INTERVIEW: RICKY WARWICK on new BLACK STAR RIDERS album – “We wanted to shake things up a bit”

INTERVIEW: RICKY WARWICK on new BLACK STAR RIDERS album - "We wanted to shake things up a bit" 4
© Conor Kinahan

Black Star Riders new studio album Another State Of Grace was released on the 6th September 2019. Another State Of Grace sees the band deliver another stunning collection of songs. The band will support the record with a full UK and Ireland tour in October 2019 with additional dates in other territories to be announced in the near future. Mark Millar caught up with Ricky Warwick for a chat at the Limelight, Belfast to talk about the new album and the upcoming show at the venue.

ricky warwick
© Conor Kinahan

Black Star Riders recently released your fourth album Another State Of Grace. Did you go into the recording with any preconceived ideas how it should sound and the kind of songs you wanted to write about?

RW: Not really no – you try and write the best songs that you can. It’s songs that we all like and we all dig, and we were all feeling. I think you have to have to be happy with it first and foremost, which we all were. We went in with about sixteen songs, and we whittled those down to eleven that made the album. I felt we were in a perfect place with the material before we went into the studio – I knew personally that the stuff was very strong.

How long did the recording take from start to finish?

RW: It was very quick – we recorded in two and a half weeks, and then it took between ten and eleven days to mix, so the album was done very quickly.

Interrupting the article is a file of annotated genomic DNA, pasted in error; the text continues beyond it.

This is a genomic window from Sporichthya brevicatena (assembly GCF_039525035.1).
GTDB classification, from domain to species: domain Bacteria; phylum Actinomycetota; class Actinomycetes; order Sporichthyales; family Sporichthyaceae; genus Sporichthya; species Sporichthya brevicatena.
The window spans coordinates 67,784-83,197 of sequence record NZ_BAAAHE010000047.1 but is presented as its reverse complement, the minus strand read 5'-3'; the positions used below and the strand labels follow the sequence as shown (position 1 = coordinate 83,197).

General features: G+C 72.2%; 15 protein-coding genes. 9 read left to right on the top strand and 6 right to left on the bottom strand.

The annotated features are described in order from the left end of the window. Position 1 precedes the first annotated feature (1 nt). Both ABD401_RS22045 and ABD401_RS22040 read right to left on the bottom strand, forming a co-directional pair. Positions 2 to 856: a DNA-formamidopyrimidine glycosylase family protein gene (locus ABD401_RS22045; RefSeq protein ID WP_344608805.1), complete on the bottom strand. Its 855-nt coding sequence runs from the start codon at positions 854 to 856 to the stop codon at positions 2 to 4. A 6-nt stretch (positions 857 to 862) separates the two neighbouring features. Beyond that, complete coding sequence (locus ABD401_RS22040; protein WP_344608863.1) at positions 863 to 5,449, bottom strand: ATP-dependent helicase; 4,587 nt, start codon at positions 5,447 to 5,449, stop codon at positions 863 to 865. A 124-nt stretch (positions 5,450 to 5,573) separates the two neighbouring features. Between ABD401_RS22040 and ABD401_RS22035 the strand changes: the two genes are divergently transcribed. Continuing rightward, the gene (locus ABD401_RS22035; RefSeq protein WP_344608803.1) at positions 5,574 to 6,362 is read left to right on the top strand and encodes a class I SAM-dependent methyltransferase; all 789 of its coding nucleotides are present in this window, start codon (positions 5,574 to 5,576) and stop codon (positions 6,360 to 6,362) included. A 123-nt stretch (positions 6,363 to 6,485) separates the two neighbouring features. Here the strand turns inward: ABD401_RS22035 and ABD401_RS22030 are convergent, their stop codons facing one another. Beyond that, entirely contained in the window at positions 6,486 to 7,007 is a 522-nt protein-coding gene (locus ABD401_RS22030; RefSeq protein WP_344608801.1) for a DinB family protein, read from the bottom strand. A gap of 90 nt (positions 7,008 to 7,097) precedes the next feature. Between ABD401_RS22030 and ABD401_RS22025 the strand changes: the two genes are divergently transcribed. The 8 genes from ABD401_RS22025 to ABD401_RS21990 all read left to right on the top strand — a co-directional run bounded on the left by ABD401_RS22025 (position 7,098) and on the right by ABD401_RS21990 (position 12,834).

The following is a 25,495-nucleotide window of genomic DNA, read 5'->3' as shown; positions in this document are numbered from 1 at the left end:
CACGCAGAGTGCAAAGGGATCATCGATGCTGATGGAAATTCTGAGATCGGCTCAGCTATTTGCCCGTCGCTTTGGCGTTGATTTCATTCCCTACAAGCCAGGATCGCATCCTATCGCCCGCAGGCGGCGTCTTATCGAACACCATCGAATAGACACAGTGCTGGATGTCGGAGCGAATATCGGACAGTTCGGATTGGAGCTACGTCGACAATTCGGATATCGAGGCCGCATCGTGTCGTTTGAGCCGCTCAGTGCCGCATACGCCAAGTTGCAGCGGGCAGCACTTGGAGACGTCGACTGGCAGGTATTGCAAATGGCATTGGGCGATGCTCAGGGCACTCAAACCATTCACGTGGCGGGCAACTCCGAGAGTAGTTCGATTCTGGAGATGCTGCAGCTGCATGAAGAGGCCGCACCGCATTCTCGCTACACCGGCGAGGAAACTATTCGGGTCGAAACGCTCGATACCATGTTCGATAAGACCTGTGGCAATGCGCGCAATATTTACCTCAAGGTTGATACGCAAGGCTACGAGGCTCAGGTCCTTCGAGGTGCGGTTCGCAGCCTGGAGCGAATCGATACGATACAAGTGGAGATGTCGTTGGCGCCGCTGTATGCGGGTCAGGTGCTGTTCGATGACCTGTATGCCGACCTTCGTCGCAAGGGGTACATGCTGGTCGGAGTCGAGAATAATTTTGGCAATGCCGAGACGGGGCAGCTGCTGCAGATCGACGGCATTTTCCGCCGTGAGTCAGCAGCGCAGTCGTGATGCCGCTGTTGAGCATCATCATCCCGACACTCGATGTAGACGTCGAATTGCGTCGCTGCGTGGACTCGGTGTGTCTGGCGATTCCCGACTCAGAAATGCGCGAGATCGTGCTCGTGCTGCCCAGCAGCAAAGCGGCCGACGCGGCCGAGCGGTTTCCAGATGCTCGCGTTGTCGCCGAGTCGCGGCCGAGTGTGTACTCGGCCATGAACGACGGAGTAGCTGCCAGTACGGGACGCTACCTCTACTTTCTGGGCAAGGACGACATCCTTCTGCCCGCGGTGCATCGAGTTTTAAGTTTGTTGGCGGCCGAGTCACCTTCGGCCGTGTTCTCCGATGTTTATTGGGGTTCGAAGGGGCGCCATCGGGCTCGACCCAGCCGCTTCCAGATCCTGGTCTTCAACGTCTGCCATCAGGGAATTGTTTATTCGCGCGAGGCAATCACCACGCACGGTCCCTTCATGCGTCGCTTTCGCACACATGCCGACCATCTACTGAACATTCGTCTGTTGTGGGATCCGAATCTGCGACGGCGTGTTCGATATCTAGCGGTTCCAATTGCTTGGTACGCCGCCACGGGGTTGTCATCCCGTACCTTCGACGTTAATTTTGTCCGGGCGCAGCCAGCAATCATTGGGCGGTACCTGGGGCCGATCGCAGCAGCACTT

The previous Black Star Riders records have been received very well. Do you feel pressure going into a new album to try and better the last?

RW: Even for selfish reasons, you are always trying to push yourself as a songwriter, but I’m so lucky I am in a band with such amazing musicians and players, that I always know that any of the ideas that I take in they will help me to turn them into something special. So it’s never really pressured, but if it is, it’s good pressure, and certainly not something to worry about.

Black Star Riders have two new members Chad Szeliga (Drums) and Christian Martucci (Lead Guitar) who make their debut on the new record. How have they fitted in?

RW: They are amazing – I can’t say enough good things about those two. First and foremost, they are phenomenal musicians but great people. They are very positive, very engaged, and have a great work ethic – they brought so much to this record. Chad’s drumming on this record is phenomenal, while Christian as a guitar player and songwriter brings so much to this band and brings a great attitude and energy – it’s just a joy have them in the band.

How did you find them where they mates or did they audition?

RW: It’s funny – we did auditions in LA for drummers, and couldn’t find the right guy, and then our manager suggested Chad. Chad sent a video into us, of him playing along to some stuff, and we thought, “this guy is great.” The same thing happened when we auditioned in LA for guitar players – a lot of good people came down and played, but we felt we hadn’t found the right guy, and then our producer Jay Ruston said, “I think that Christian Martucci is the right guy for the band.” So he sent a video in, and we knew then that he was our guy – it was a very similar situation for both of them.

As well as having two new members the band brought in new producer Jay Ruston for the album. Why did you choose him?

RW: Again, we just wanted to make changes all around. We have two new guys coming in, and we have done the last two albums in Nashville with Nick Raskulinecz producing – which was great, but we felt we wanted to shake things up a bit. We wanted to record in a different setting, and different city and Los Angeles seemed to be the popular choice, and Jay Ruston is based there. We thought it was time for a change – it’s as simple as that.